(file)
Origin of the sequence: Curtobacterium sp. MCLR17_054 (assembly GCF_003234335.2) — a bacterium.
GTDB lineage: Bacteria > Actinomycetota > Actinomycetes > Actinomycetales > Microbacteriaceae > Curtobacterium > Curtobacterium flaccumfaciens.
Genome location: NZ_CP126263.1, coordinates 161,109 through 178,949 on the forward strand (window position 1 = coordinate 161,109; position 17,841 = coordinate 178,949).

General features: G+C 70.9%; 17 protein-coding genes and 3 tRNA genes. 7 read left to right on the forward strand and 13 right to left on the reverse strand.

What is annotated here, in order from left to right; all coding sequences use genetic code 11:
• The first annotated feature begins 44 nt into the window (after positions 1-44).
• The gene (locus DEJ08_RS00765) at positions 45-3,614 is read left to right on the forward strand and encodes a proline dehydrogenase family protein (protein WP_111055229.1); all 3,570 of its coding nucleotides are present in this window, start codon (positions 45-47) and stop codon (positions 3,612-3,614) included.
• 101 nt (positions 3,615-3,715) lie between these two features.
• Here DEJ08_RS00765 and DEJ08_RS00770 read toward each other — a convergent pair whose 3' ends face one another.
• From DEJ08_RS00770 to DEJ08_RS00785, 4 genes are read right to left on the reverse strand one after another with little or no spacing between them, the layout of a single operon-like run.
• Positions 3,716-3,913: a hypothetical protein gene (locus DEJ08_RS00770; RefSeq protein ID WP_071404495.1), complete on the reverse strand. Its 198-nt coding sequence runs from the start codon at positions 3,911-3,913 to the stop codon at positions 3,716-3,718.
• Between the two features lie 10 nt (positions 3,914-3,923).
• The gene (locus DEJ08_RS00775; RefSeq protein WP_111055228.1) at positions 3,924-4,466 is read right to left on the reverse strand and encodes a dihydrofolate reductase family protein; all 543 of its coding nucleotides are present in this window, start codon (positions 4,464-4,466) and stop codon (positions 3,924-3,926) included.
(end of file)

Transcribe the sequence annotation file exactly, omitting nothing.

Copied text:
Origin of the sequence: Curtobacterium sp. MCLR17_054 (assembly GCF_003234335.2) — a bacterium.
GTDB lineage: Bacteria > Actinomycetota > Actinomycetes > Actinomycetales > Microbacteriaceae > Curtobacterium > Curtobacterium flaccumfaciens.
Genome location: NZ_CP126263.1, coordinates 161,109 through 178,949 on the forward strand (window position 1 = coordinate 161,109; position 17,841 = coordinate 178,949).

General features: G+C 70.9%; 17 protein-coding genes and 3 tRNA genes. 7 read left to right on the forward strand and 13 right to left on the reverse strand.

What is annotated here, in order from left to right; all coding sequences use genetic code 11:
• The first annotated feature begins 44 nt into the window (after positions 1-44).
• The gene (locus DEJ08_RS00765) at positions 45-3,614 is read left to right on the forward strand and encodes a proline dehydrogenase family protein (protein WP_111055229.1); all 3,570 of its coding nucleotides are present in this window, start codon (positions 45-47) and stop codon (positions 3,612-3,614) included.
• 101 nt (positions 3,615-3,715) lie between these two features.
• Here DEJ08_RS00765 and DEJ08_RS00770 read toward each other — a convergent pair whose 3' ends face one another.
• From DEJ08_RS00770 to DEJ08_RS00785, 4 genes are read right to left on the reverse strand one after another with little or no spacing between them, the layout of a single operon-like run.
• Positions 3,716-3,913: a hypothetical protein gene (locus DEJ08_RS00770; RefSeq protein ID WP_071404495.1), complete on the reverse strand. Its 198-nt coding sequence runs from the start codon at positions 3,911-3,913 to the stop codon at positions 3,716-3,718.
• Between the two features lie 10 nt (positions 3,914-3,923).
• The gene (locus DEJ08_RS00775; RefSeq protein WP_111055228.1) at positions 3,924-4,466 is read right to left on the reverse strand and encodes a dihydrofolate reductase family protein; all 543 of its coding nucleotides are present in this window, start codon (positions 4,464-4,466) and stop codon (positions 3,924-3,926) included.